Religion and politics. Religion and politics. Religion and politics.
Or, sometimes it’s politics and religion.
Either way, we all know what factor — more often than not — turns a religion-news story into a big news story in the eyes of most newsroom managers. Well, sex scandals are good, too.
Normally, this politics-and-religion reality bugs me, because there is so much more to the religion beat than whatever content happens to overlap with the current political headlines.
But, right now, I think it’s obvious that the biggest news story in American politics is directly linked to the biggest story in American religion. I am talking about a trend that has been discussed in several 2019 Crossroads podcasts — including this week’s edition (click here to tune that in).
It’s the growing polarization between the world of traditional religious believers (defined primarily in terms of the PRACTICE of their faith) and the growing flock of open atheists-agnostics and the spiritual-but-not-religious phenomenon that overlaps with the growth of the religiously unaffiliated. It lines up with the hotter-than-hades rift in American culture and politics.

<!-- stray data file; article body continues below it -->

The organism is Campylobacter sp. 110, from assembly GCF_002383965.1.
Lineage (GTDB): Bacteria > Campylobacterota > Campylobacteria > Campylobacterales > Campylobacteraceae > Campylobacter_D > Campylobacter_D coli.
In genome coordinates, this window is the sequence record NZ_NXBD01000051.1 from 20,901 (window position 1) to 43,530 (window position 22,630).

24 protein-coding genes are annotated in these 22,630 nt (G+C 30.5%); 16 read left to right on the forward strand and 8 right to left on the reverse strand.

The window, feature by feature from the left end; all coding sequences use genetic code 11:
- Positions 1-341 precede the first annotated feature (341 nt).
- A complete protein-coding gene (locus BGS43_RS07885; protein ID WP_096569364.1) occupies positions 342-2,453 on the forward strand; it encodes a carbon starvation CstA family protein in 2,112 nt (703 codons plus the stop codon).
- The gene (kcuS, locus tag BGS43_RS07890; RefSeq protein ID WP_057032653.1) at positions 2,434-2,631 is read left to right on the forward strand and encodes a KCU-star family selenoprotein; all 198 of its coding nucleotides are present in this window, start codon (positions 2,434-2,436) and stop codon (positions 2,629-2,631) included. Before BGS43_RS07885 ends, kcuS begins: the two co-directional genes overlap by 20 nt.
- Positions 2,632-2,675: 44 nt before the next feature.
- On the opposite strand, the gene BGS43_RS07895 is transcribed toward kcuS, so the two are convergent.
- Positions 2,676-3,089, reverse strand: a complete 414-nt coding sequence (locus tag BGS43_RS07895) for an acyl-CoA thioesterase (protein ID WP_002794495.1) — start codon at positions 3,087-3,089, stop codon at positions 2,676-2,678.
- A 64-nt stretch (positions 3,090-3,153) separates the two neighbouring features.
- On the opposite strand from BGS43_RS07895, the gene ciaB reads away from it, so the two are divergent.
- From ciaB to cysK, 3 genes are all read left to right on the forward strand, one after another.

There are so many stories linked to this. We’re talking about the demographic implosion of the old liberal Protestant mainline. Then there’s the surging number of independent churches and nondenominational believers. There’s a growing number of Americans — small, but important — in other world religions. There are people (like me) who grew up in one tradition (Southern Baptist, in this case) and converted to another (Eastern Orthodoxy).
There are so many numbers, so many polls. The Pew Research Center, LifeWay Research, Barna and others keep cracking out fascinating numbers.
In the podcast, I mentioned — once again — Donald Trump and the infamous “81% of white evangelicals just love Donald” theme that can be found in news coverage on a daily basis (or so it seems). Yes, about half of those white evangelicals wanted to vote to some other GOP candidate. And about 40% of evangelicals appear to have stayed home or some voted third party.
Out of all of the topics that floated into this week’s podcast, let me stress one — the changing religious world of Latino Americans. Consider this lede atop a recent Crux report: